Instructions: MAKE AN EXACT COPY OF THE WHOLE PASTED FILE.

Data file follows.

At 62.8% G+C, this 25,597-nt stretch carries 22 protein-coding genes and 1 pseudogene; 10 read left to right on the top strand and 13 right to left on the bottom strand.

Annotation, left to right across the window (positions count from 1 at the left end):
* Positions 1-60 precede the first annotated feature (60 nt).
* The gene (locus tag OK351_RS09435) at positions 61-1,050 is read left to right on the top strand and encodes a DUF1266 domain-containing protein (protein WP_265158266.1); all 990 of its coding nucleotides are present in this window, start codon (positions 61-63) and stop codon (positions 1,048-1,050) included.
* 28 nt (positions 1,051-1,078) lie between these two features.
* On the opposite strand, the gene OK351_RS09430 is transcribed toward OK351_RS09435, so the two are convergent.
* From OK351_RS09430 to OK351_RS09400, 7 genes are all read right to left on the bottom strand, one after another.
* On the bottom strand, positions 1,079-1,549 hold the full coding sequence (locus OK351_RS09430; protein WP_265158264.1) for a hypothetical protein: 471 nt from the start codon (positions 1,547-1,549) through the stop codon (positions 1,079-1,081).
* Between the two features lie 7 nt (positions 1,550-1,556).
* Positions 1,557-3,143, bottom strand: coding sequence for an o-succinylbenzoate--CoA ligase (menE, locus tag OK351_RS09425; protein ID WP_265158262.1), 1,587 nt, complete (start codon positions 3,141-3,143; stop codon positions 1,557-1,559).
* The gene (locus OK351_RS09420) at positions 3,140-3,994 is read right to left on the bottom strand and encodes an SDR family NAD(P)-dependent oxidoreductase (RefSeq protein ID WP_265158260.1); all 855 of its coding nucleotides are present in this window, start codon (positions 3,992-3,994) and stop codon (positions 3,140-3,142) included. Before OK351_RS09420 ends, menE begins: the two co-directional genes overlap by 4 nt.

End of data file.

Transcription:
At 62.8% G+C, this 25,597-nt stretch carries 22 protein-coding genes and 1 pseudogene; 10 read left to right on the top strand and 13 right to left on the bottom strand.

Annotation, left to right across the window (positions count from 1 at the left end):
* Positions 1-60 precede the first annotated feature (60 nt).
* The gene (locus tag OK351_RS09435) at positions 61-1,050 is read left to right on the top strand and encodes a DUF1266 domain-containing protein (protein WP_265158266.1); all 990 of its coding nucleotides are present in this window, start codon (positions 61-63) and stop codon (positions 1,048-1,050) included.
* 28 nt (positions 1,051-1,078) lie between these two features.
* On the opposite strand, the gene OK351_RS09430 is transcribed toward OK351_RS09435, so the two are convergent.
* From OK351_RS09430 to OK351_RS09400, 7 genes are all read right to left on the bottom strand, one after another.
* On the bottom strand, positions 1,079-1,549 hold the full coding sequence (locus OK351_RS09430; protein WP_265158264.1) for a hypothetical protein: 471 nt from the start codon (positions 1,547-1,549) through the stop codon (positions 1,079-1,081).
* Between the two features lie 7 nt (positions 1,550-1,556).
* Positions 1,557-3,143, bottom strand: coding sequence for an o-succinylbenzoate--CoA ligase (menE, locus tag OK351_RS09425; protein ID WP_265158262.1), 1,587 nt, complete (start codon positions 3,141-3,143; stop codon positions 1,557-1,559).
* The gene (locus OK351_RS09420) at positions 3,140-3,994 is read right to left on the bottom strand and encodes an SDR family NAD(P)-dependent oxidoreductase (RefSeq protein ID WP_265158260.1); all 855 of its coding nucleotides are present in this window, start codon (positions 3,992-3,994) and stop codon (positions 3,140-3,142) included. Before OK351_RS09420 ends, menE begins: the two co-directional genes overlap by 4 nt.